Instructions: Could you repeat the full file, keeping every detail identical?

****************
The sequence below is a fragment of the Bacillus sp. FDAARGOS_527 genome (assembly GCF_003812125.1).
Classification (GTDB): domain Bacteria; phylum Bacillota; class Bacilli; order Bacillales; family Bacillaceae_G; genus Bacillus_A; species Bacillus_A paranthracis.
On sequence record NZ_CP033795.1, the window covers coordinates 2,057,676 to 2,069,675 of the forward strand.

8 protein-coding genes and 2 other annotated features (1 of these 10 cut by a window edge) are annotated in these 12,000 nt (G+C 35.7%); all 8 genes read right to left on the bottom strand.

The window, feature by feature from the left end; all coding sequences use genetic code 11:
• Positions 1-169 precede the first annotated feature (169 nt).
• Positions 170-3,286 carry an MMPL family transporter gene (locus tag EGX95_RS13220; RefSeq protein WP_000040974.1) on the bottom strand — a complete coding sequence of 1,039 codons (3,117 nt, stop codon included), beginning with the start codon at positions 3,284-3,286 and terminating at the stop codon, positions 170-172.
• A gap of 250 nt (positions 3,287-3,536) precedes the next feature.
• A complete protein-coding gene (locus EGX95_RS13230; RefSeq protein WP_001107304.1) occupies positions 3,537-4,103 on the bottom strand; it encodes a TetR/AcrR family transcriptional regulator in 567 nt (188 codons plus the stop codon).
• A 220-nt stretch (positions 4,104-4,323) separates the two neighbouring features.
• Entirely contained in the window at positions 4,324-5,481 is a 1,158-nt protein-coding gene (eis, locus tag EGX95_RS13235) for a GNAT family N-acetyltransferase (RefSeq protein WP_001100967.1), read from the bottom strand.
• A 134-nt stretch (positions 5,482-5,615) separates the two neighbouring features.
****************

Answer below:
The sequence below is a fragment of the Bacillus sp. FDAARGOS_527 genome (assembly GCF_003812125.1).
Classification (GTDB): domain Bacteria; phylum Bacillota; class Bacilli; order Bacillales; family Bacillaceae_G; genus Bacillus_A; species Bacillus_A paranthracis.
On sequence record NZ_CP033795.1, the window covers coordinates 2,057,676 to 2,069,675 of the forward strand.

8 protein-coding genes and 2 other annotated features (1 of these 10 cut by a window edge) are annotated in these 12,000 nt (G+C 35.7%); all 8 genes read right to left on the bottom strand.

The window, feature by feature from the left end; all coding sequences use genetic code 11:
• Positions 1-169 precede the first annotated feature (169 nt).
• Positions 170-3,286 carry an MMPL family transporter gene (locus tag EGX95_RS13220; RefSeq protein WP_000040974.1) on the bottom strand — a complete coding sequence of 1,039 codons (3,117 nt, stop codon included), beginning with the start codon at positions 3,284-3,286 and terminating at the stop codon, positions 170-172.
• A gap of 250 nt (positions 3,287-3,536) precedes the next feature.
• A complete protein-coding gene (locus EGX95_RS13230; RefSeq protein WP_001107304.1) occupies positions 3,537-4,103 on the bottom strand; it encodes a TetR/AcrR family transcriptional regulator in 567 nt (188 codons plus the stop codon).
• A 220-nt stretch (positions 4,104-4,323) separates the two neighbouring features.
• Entirely contained in the window at positions 4,324-5,481 is a 1,158-nt protein-coding gene (eis, locus tag EGX95_RS13235) for a GNAT family N-acetyltransferase (RefSeq protein WP_001100967.1), read from the bottom strand.
• A 134-nt stretch (positions 5,482-5,615) separates the two neighbouring features.